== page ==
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Excerpt

The following is from the February 14, 2010, edition of The New York Times. SMU Political Science Professor Cal Jillson provided expertise for this story.

February 15, 2010

By JAMES C. McKINLEY Jr.

HOUSTON — Some days it is hard to be a neophyte far-right candidate in a governor’s race, even in Texas, where Republicans vying for the party’s nomination try to outdo one another to prove their conservative credentials.

Debra Medina found that out when she appeared on Glenn Beck’s radio show last week and fumbled a question about whether she agreed with conspiracy theorists who think the Bush administration was involved in the Sept. 11 terrorist attacks.

“I think some very good questions have been raised in that regard,” she said. “There’s some very good arguments, and I think the American people have not seen all the evidence there.”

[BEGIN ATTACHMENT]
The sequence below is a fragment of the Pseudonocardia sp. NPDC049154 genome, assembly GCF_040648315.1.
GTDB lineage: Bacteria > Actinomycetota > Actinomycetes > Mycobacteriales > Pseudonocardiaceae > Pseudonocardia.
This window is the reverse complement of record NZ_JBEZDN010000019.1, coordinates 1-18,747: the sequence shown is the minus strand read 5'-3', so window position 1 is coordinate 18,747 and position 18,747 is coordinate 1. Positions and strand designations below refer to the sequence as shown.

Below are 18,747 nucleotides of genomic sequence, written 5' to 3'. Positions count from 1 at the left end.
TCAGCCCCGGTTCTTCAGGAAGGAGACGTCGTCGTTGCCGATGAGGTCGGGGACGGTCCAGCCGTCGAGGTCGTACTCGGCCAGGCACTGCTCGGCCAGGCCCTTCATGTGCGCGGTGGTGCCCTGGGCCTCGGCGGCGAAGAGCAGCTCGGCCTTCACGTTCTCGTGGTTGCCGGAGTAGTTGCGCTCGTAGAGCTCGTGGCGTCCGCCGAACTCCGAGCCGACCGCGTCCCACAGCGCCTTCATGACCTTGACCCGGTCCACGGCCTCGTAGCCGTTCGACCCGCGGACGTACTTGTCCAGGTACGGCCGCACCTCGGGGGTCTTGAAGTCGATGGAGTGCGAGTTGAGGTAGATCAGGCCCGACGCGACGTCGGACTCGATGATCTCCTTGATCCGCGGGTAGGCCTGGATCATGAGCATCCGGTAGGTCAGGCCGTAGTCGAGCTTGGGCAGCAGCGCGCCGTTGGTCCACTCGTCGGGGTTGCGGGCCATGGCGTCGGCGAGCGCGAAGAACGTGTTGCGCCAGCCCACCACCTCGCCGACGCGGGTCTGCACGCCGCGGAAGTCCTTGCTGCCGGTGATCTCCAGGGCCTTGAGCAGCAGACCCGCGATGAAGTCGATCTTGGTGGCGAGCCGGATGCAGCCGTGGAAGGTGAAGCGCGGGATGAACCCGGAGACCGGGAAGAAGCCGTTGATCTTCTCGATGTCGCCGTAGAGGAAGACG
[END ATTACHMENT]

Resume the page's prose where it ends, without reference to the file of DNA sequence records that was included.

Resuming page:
Mr. Beck, an admirer of Gov. Rick Perry, ridiculed her right away, saying, “I think I can write her off the list.”

Within hours, Mr. Perry and Senator Kay Bailey Hutchison, his heavyweight Republican opponent in the primary race, pounced on Ms. Medina’s response. . .

There is a growing belief among Republican strategists here that if Ms. Medina can control the damage from Thursday’s radio gaffe, she might force a runoff. Her opponents are finding it harder to ignore her. Even her detractors acknowledged that she performed well in two televised debates, mounting fierce attacks on Mr. Perry and staking out positions to his right — no easy feat, because he is widely considered to be among the nation’s most conservative governors.

“She has proven to be a more formidable candidate than many thought,” said Cal Jillson, a political scientist at Southern Methodist University. “She showed well in the debates, because Perry and Hutchison were squabbling like schoolchildren.” 

Read the full story.

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